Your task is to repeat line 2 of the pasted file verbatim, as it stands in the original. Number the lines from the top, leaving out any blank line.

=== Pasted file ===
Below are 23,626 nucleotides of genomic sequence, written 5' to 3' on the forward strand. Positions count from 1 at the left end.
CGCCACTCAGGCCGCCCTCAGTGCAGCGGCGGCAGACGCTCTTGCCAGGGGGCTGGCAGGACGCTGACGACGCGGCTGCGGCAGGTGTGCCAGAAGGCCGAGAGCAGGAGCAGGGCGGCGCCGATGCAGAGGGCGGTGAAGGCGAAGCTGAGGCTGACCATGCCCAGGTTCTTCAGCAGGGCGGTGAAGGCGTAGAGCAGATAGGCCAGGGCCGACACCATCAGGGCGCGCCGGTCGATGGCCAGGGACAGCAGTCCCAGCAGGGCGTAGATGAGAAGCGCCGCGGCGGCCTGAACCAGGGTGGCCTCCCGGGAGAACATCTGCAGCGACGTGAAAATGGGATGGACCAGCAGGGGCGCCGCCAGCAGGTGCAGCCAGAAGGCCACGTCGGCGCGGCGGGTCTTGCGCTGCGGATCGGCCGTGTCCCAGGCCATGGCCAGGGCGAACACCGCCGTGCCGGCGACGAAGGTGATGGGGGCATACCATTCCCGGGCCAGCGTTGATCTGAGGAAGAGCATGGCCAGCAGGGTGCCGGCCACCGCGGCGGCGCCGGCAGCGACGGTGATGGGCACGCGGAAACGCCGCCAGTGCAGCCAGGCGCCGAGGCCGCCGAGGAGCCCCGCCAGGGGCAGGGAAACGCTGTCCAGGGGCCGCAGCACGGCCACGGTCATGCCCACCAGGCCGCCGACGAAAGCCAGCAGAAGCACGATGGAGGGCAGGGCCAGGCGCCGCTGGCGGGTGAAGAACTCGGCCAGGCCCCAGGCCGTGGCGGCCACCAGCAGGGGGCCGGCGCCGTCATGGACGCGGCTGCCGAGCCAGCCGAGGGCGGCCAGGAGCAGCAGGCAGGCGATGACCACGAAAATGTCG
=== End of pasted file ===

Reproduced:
CGCCACTCAGGCCGCCCTCAGTGCAGCGGCGGCAGACGCTCTTGCCAGGGGGCTGGCAGGACGCTGACGACGCGGCTGCGGCAGGTGTGCCAGAAGGCCGAGAGCAGGAGCAGGGCGGCGCCGATGCAGAGGGCGGTGAAGGCGAAGCTGAGGCTGACCATGCCCAGGTTCTTCAGCAGGGCGGTGAAGGCGTAGAGCAGATAGGCCAGGGCCGACACCATCAGGGCGCGCCGGTCGATGGCCAGGGACAGCAGTCCCAGCAGGGCGTAGATGAGAAGCGCCGCGGCGGCCTGAACCAGGGTGGCCTCCCGGGAGAACATCTGCAGCGACGTGAAAATGGGATGGACCAGCAGGGGCGCCGCCAGCAGGTGCAGCCAGAAGGCCACGTCGGCGCGGCGGGTCTTGCGCTGCGGATCGGCCGTGTCCCAGGCCATGGCCAGGGCGAACACCGCCGTGCCGGCGACGAAGGTGATGGGGGCATACCATTCCCGGGCCAGCGTTGATCTGAGGAAGAGCATGGCCAGCAGGGTGCCGGCCACCGCGGCGGCGCCGGCAGCGACGGTGATGGGCACGCGGAAACGCCGCCAGTGCAGCCAGGCGCCGAGGCCGCCGAGGAGCCCCGCCAGGGGCAGGGAAACGCTGTCCAGGGGCCGCAGCACGGCCACGGTCATGCCCACCAGGCCGCCGACGAAAGCCAGCAGAAGCACGATGGAGGGCAGGGCCAGGCGCCGCTGGCGGGTGAAGAACTCGGCCAGGCCCCAGGCCGTGGCGGCCACCAGCAGGGGGCCGGCGCCGTCATGGACGCGGCTGCCGAGCCAGCCGAGGGCGGCCAGGAGCAGCAGGCAGGCGATGACCACGAAAATGTCG